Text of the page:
5 ways to follow the World Cup online
After waiting for four years, the first whistle is about to blow at the 2010 FIFA World Cup in South Africa. This time around, expect the web to play a bigger role than ever in how you take in the world's biggest sporting event. Here's five simple ways to follow soccer's greatest event.
In real life, you can try and break dress code and show up to the office wearing your team's stripes. On the net, add a little icon of your country's flag to your Twitter or Facebook profile picture to show your support.
Head on over to Twibbon's World Cup hub and select your country, log in with Twitter and you'll be displaying your nation's flag for all your e-friends to see.
2. Get to know the players
You don't need to know another language to understand this interactive graphic that's as sexy as a Ferrari. Visit the page put together by Spanish news outlet Marca, click the English tab in the top-right corner then start rolling your mouse over the boxes that make up each team's national flag to compare players head-to-head. This can be helpful if you're working on a pool or making predictions.
3. Download an iPhone app
There could be times when you might lose your temper if you cant sit and watch a game in front of a TV or computer and you need to know the score. Or maybe a player will get injured in training and you'll want to be the first to hear it. Receive the latest football updates on the go by downloading and installing a mobile app that's focused on the tournament.
I recommend the ESPN 2010 FIFA World Cup app, which is designed to provide the latest news and results from the event.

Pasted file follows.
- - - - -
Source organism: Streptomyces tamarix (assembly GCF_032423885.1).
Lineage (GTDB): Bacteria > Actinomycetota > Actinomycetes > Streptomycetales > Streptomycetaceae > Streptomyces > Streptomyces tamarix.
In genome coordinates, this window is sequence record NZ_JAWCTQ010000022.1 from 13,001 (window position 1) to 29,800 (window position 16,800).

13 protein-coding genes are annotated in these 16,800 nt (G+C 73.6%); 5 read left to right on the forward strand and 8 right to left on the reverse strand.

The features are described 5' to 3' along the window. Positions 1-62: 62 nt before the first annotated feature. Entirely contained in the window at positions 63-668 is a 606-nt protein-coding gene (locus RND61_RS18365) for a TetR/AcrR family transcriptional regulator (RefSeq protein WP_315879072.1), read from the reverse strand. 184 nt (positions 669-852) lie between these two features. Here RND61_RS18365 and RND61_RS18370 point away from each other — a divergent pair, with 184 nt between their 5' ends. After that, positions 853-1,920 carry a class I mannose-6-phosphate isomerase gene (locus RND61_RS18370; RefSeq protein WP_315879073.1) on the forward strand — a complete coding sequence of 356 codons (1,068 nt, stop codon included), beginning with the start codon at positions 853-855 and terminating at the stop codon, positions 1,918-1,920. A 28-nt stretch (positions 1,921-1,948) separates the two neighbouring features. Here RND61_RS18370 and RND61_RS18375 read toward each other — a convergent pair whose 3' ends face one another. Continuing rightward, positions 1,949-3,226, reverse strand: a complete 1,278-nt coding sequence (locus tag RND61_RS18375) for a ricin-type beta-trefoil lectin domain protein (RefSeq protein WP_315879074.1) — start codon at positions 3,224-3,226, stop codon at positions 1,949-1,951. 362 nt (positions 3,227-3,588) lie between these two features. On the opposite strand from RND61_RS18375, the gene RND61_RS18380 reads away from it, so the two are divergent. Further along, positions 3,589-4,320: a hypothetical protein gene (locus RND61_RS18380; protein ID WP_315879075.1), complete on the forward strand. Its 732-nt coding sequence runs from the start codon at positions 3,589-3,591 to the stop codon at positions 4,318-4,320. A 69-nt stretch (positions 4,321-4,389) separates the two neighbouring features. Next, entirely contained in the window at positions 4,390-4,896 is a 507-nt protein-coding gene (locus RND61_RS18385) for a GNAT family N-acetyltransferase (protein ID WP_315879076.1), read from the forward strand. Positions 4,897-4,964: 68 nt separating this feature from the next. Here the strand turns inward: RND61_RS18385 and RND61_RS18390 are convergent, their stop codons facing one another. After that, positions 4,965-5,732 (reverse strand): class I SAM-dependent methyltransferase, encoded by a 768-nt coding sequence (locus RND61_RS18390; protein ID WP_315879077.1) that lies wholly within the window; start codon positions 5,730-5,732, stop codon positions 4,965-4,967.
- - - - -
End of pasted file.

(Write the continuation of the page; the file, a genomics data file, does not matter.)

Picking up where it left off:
Also give World Football Live a shot – it's not as polished but pulls content from several great sources like BBC Sports, Eurosport and ESPN.
4. Watch it online
With the CBC streaming all of the games online, you can abuse company resources and watch the action as-it-happens right at your desk.
Web viewers will also be able to customize their stream – with the option of selecting either the main feed, an overhead view feed or a player feed (which is a stream where the camera is focused on one player for 30 minutes.) Expect a spike on the latter option as female fans tune in when Christiano Ronaldo takes to the pitch.
If you're looking for more colourful Spanish commentary, watch it here.
5. Get a fake doctor's note
Yes, you can watch the games on the web if you're at work but it's not the same as meeting up with a bunch of friends at a bar and getting rowdy in support of your country. Since the matches are scheduled during work hours – get a fake doctor's note to take the day off sick.
Order them online from the Alibi Network and the notes will even include a real email address and phone number your boss can call to double-check that you're actually infected with a highly contagious ear infection when it's actually football fever.
- Maurice Cacho, MSN Tech & Gadgets